Snapchat has been evolving rapidly over the past few months by adding features and redesigning the app to boost its appeal, not just with teens, but also older users as part of a campaign for total media domination. And now it has launched a second front: On Monday, it rolled out its much-anticipated ad partner program.
In many ways, Snapchat has been preparing the ground for this move for some time now. It has been working on the ad partner program since the beginning of the year, including an API, or application programming interface, that will make it easier for advertisers to automate their ad buying. And the company has also been re-configuring the app so that those new advertising ventures will hopefully blend in better.
Just last week, Snapchat rolled out some fairly significant changes to the app that have turned it into much more of a stream of real-time content, with items from the Discover section—which includes video updates from outlets such as CNN and BuzzFeed—mixed in with Live Stories from news events and media partners. Publishers can now add images to their videos so that they look more appealing to users, and users can subscribe to specific publishers.
Snapchat has offered video ads for almost a year now, using a format it calls 3V—for “vertical video views”—but they have been created in-house and offered to a fairly small range of advertisers. Now, ads from outside agencies will start appearing in between the Snapchat Stories in users’ streams. And some of these will be programmatic in the sense that they will be delivered into the stream via the new API.
The new Partner program has two categories: One group includes companies like Moment Studio, Stun Creative, and Truffle Pig (a joint venture between Snapchat, ad giant WPP Group and the Daily Mail) that will help advertisers create the actual campaigns that use Snapchat’s vertical video format. The second group—which includes providers like TubeMogul, Adaptly and VaynerMedia—is made up of technical providers that can help advertisers optimize their ads.
What used to be called 3V are now just known as Snap Ads, and the company says it has been testing several ad units that have high rates of engagement with users: One allows them to swipe upwards on the app and watch a longer video, another lets them read an article and a third lets them access a website without having to leave the app. Snapchat also offers app-install ads that allow users to swipe and download an app from Apple or Google.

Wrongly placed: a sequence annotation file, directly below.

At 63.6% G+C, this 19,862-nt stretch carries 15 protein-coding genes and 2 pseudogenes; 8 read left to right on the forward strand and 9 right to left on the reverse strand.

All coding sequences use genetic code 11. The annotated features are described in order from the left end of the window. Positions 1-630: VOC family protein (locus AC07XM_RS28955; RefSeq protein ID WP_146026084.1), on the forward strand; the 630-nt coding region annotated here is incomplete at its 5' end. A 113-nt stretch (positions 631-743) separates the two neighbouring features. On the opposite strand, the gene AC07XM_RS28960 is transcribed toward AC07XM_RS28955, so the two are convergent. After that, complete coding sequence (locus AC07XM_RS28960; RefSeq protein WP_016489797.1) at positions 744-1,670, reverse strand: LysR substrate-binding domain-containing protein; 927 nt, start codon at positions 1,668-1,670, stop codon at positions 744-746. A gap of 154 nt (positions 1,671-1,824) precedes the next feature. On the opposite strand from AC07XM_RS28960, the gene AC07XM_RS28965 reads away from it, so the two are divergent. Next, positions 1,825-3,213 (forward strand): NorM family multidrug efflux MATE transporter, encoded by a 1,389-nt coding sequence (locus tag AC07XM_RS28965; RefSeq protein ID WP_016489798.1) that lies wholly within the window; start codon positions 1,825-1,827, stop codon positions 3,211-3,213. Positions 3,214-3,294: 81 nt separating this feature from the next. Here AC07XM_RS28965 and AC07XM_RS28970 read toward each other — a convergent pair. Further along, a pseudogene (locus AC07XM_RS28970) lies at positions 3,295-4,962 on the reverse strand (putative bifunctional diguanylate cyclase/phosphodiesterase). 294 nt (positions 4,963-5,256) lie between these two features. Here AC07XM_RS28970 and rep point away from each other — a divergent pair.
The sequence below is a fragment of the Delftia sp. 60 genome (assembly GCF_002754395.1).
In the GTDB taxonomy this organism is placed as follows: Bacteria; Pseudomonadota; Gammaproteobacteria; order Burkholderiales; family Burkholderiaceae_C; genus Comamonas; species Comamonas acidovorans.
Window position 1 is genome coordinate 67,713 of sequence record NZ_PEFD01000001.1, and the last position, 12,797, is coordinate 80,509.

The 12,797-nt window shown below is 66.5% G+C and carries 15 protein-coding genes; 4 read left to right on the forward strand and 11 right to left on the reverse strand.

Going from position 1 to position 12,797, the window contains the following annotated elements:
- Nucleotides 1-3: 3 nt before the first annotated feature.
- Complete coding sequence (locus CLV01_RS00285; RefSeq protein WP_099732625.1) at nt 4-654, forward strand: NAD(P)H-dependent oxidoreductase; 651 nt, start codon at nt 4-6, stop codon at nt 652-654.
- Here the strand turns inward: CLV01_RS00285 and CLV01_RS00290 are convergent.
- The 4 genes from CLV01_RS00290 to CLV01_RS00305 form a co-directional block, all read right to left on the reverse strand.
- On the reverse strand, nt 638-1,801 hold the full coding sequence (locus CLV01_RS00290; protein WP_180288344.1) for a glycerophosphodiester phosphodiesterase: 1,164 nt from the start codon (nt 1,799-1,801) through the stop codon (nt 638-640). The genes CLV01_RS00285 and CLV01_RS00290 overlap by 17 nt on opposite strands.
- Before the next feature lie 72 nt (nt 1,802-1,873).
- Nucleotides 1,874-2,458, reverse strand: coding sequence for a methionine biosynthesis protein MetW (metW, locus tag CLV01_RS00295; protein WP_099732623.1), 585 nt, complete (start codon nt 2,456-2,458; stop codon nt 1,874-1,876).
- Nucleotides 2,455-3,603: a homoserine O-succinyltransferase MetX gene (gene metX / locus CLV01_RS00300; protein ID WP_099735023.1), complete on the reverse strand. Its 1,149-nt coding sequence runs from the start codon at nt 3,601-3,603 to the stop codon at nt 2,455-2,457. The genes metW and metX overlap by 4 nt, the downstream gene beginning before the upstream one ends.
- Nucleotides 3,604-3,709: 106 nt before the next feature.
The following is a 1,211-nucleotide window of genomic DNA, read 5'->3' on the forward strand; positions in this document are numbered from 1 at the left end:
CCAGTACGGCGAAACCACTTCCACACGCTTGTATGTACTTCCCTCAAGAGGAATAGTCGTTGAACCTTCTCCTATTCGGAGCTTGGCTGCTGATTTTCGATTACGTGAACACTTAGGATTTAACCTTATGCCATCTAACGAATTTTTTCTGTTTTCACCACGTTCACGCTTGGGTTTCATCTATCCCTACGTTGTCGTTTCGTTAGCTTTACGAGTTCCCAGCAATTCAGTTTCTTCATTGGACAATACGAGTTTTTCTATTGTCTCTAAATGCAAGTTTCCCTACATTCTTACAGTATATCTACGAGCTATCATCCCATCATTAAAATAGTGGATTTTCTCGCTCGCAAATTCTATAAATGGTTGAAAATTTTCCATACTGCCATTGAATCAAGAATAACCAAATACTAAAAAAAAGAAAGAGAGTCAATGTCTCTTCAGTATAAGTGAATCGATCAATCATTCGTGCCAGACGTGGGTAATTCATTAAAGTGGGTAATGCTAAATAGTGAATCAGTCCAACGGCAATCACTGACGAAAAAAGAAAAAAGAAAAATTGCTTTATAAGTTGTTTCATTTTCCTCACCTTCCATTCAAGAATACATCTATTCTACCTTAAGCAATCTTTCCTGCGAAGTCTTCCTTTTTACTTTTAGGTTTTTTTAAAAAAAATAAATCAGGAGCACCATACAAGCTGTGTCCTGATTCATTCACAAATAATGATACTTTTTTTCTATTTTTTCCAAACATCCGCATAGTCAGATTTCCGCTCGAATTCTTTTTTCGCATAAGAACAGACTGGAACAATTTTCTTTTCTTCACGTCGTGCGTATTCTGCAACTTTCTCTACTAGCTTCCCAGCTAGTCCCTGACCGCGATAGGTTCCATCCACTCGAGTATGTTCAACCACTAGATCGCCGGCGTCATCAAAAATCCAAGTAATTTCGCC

The company will still have the premium video-ad business that it launched a year ago at the Cannes festival, which reportedly pulls in CPM (cost per thousand impression)rates as high as $60—in part because Snapchat says it has 10 billion video views a day, more than Facebook. And it has sponsored Filters and Lenses, which have been fairly successful in several cases: Taco Bell launched a lens for Cinco de Mayo that was used more than 220 million times.
What Snapchat is adding with its new offering is a business that is somewhat lower priced than its custom ad operation, and also allows for more automation, while still getting ads in front of the app’s 150 million or so daily active users—a larger number than Twitter has, according to a recent report from Bloomberg. And Snapchat says it will be reviewing every programmatic ad so that they meet the company’s standards and don’t pollute the stream.
One thing is for sure: The company needs to expand rapidly if it is going to meet the ambitious targets that appeared in a recently leaked pitch deck. In the presentation—which presumably helped it land a new financing round of $1.8 billion that gives it a theoretical market value of $20 billion—Snapchat says it expects to have revenue of about $300 million this year and between $500 million and $1 billion next year. Last year, the company made just $59 million.
- How an Alleged Spy Balloon Derailed an Important U.S.-China Meeting
- Effective Altruism Has a Toxic Culture of Sexual Harassment and Abuse, Women Say
- Inside Bolsonaro's Surreal New Life as a Florida Man—and MAGA Darling
- 'Return to Office' Plans Spell Trouble for Working Moms
- 8 Ways to Read More Books—and Why You Should
- Why Aren't Movies Sexy Anymore?
- Column: Elon Musk Should Not Be in Charge of the Night Sky
- How Logan Paul's Crypto Empire Fell Apart
- 80 for Brady May Not Be a Masterpiece. But the World Needs More Movies Like This